With so many names listed in the credits of Twister, you might be deceived into believing Steven Spielberg has less of a hand in it than in other so-called "Spielberg-produced" films.
This assumption would be folly since Twister has many of the signature elements that we have come to associate with films in which Steven Spielberg is listed as director.
His fingerprints, as Time Out once called his stylistic touches from other films, are everywhere in Twister - touches that trailers to War of the Worlds hint he continues in the 2005 release.
As in Harry & the Hendersons and other films, Spielberg's overwhelming influence is most apparent in details such as the continued use of television both to provide updated information and as a means of alluding and paying homage to other films. In Close Encounters, for instance, we got to see Moses going to Mt. Sinai, foreshadowing the hero's eventual journey to his own mountain and eventual ascension into the heavens. In Twister, we get pictures of Judy Garland (although not always in the role in which she was cast against a twister) and other classic films.
Even his filming style is evident. While he gives us none of his remarkably framed shots such as those in the van at the gas station in War of the Worlds, in Twister, he uses techniques he first unveiling in Sugarland Express with a helicopter often following the actions from above. We will see this again in War of the Worlds, especially in scenes depicting the approach to Boston (as shot on Staten Island).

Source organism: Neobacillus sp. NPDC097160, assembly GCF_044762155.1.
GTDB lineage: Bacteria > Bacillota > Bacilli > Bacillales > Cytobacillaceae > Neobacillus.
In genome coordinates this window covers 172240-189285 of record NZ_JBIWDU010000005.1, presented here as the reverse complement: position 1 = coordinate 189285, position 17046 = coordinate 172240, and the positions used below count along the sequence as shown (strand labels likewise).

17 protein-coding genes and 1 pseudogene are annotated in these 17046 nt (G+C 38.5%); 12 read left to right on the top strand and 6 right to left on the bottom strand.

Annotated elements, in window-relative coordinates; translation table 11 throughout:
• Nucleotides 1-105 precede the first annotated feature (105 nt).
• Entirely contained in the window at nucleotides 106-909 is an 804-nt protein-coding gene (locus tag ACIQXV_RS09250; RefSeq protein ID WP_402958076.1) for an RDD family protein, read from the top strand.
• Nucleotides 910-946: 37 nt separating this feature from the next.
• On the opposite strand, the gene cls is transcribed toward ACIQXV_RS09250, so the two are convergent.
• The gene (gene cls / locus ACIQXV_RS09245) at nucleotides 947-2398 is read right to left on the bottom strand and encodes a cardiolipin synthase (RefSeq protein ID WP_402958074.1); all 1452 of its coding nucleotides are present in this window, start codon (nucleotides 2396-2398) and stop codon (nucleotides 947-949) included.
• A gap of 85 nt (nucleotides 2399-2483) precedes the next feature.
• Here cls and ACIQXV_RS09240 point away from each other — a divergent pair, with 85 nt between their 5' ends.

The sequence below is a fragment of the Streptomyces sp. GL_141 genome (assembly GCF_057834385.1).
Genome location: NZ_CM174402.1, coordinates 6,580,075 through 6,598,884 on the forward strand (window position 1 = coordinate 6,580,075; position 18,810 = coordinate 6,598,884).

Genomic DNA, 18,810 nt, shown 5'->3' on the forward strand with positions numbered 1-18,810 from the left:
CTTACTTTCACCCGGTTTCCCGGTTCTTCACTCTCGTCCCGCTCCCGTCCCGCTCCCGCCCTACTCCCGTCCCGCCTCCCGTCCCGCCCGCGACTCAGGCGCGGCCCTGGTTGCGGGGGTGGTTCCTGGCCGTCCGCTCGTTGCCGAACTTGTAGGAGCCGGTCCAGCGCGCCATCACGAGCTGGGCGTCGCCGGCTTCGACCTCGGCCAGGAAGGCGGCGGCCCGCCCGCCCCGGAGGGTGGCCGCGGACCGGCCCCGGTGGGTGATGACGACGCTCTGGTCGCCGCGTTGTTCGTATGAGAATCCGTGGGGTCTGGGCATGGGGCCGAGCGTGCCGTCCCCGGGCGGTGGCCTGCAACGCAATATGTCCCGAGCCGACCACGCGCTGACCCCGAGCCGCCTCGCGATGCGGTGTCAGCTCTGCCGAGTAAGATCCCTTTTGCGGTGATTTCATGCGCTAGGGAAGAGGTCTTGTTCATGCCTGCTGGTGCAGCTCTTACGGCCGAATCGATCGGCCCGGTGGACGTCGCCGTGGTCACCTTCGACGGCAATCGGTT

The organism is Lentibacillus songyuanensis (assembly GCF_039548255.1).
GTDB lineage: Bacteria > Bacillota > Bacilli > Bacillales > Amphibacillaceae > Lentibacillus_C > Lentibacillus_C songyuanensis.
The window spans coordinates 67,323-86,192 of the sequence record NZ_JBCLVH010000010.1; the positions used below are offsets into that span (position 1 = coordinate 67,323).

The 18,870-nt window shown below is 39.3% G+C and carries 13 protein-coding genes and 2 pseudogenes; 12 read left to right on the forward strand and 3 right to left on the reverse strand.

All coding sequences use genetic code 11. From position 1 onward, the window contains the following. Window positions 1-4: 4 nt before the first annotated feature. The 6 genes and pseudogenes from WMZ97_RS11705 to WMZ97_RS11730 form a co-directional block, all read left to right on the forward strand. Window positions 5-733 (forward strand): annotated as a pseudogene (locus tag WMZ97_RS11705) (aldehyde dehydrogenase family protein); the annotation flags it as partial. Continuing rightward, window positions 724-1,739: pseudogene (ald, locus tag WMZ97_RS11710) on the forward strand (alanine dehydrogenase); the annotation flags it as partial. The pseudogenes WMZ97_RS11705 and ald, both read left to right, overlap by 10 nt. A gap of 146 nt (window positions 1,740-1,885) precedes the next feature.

While Twister lacks the insertion of children typical of some Spielberg-directed films, we do get a broken marriage similar to what we find in Minority Report as well as in War of the Worlds - with the conflict in each film bringing together the separated lovers.
Twister doesn't need Spielberg's usual smoke-filled woods, we get plenty of other Spielberg special effects from the rising nails on the bridge - we first saw in Close Encounter when the aliens began to unscrew the screws to the heating vent and even the tumbling gasoline tanker which trailers to War of the Worlds show crashing into the line of houses on the Bayonne shoot (i.e. the Iron Bound section of Newark). Even the twisters itself is similar to the vortex that sucks up the girl in Poltergeist. In fact, some of the film techniques are so similar, you might splice together storm scenes from Twister with those from Poltergeist and not notice the difference.
Most important to those of us looking forward to War of the Worlds, Twister presents us with a few critical scenes of carnage - especially in the village scenes where we see whole stunned families looking over the wreckage of their homes. War of the Worlds trailers show similar scenes, revealing against the pallet from which Spielberg draws color for his films.